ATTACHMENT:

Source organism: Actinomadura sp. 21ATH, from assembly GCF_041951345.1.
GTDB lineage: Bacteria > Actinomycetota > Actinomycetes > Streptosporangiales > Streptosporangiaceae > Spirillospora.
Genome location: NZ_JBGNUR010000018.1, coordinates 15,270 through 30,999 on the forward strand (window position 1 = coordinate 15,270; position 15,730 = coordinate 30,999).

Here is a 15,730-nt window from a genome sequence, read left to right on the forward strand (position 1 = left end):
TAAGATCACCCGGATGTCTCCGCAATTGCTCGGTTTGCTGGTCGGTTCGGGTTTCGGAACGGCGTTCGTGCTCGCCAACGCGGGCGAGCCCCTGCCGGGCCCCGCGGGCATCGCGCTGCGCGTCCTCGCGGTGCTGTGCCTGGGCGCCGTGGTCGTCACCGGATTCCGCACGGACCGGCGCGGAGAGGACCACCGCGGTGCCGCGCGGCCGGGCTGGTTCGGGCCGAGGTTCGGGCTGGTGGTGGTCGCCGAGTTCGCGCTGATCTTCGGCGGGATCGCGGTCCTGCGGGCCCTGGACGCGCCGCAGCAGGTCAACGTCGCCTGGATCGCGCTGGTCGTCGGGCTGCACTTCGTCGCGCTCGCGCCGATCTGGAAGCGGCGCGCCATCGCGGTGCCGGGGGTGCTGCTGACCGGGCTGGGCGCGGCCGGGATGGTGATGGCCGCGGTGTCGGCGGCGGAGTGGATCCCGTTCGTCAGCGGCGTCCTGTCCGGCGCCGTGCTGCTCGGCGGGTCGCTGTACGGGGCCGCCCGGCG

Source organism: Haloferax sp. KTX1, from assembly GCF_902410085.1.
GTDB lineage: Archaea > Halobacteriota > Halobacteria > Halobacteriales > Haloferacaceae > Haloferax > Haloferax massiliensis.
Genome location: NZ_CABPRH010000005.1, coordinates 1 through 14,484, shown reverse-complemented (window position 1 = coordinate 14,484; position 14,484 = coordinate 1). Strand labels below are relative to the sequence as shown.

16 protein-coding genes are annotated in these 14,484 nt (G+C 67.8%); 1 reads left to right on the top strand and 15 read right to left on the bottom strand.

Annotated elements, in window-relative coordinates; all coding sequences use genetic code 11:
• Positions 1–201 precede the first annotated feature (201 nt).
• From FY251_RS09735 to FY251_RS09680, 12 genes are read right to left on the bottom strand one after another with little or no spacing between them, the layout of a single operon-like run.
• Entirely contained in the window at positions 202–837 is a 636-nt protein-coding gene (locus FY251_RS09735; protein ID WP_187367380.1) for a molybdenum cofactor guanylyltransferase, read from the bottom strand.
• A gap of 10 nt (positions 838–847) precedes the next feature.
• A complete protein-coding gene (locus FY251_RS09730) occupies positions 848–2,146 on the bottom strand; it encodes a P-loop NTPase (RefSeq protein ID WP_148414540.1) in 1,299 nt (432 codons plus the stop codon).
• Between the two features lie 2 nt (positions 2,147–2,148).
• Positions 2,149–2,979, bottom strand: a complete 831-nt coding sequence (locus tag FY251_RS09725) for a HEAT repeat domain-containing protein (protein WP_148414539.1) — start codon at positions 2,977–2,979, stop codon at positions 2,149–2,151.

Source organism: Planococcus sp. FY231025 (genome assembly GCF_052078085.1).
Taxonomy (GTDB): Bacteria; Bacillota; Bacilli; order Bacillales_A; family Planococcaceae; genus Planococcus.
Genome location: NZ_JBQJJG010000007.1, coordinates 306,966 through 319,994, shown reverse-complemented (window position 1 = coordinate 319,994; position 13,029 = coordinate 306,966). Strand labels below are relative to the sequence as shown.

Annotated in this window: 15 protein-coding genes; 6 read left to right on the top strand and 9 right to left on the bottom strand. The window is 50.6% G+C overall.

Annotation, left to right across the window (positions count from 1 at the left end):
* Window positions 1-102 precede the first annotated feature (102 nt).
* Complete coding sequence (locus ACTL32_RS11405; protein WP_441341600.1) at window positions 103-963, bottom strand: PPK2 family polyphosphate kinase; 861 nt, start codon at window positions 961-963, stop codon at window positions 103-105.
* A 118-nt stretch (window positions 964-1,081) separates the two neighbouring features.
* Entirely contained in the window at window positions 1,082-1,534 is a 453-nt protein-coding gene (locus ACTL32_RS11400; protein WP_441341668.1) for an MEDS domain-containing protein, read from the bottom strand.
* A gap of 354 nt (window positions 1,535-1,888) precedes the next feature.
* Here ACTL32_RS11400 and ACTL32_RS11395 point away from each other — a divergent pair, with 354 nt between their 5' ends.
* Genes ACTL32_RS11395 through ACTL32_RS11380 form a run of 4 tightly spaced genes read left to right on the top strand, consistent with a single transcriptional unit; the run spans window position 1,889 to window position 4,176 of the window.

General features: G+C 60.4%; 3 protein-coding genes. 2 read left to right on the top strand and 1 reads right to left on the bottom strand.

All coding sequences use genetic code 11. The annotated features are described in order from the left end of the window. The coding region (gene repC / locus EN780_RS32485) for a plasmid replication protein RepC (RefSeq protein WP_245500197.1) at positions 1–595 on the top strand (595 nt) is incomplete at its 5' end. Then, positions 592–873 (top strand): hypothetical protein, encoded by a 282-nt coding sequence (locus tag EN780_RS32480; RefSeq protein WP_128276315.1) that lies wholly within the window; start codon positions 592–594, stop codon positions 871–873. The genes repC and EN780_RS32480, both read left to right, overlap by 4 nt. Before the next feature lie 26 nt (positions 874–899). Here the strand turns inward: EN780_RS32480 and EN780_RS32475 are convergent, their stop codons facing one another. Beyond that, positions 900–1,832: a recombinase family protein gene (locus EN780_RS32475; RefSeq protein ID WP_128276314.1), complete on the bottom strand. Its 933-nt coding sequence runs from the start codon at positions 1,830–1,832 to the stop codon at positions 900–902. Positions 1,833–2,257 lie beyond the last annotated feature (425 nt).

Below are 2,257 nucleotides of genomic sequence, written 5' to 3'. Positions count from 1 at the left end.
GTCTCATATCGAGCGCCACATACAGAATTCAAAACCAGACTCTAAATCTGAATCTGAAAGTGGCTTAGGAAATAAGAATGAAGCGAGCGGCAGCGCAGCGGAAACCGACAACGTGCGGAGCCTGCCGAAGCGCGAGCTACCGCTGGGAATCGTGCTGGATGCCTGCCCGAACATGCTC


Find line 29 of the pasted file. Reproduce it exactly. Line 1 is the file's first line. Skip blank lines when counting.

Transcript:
* Genes ACTL32_RS11395 through ACTL32_RS11380 form a run of 4 tightly spaced genes read left to right on the top strand, consistent with a single transcriptional unit; the run spans window position 1,889 to window position 4,176 of the window.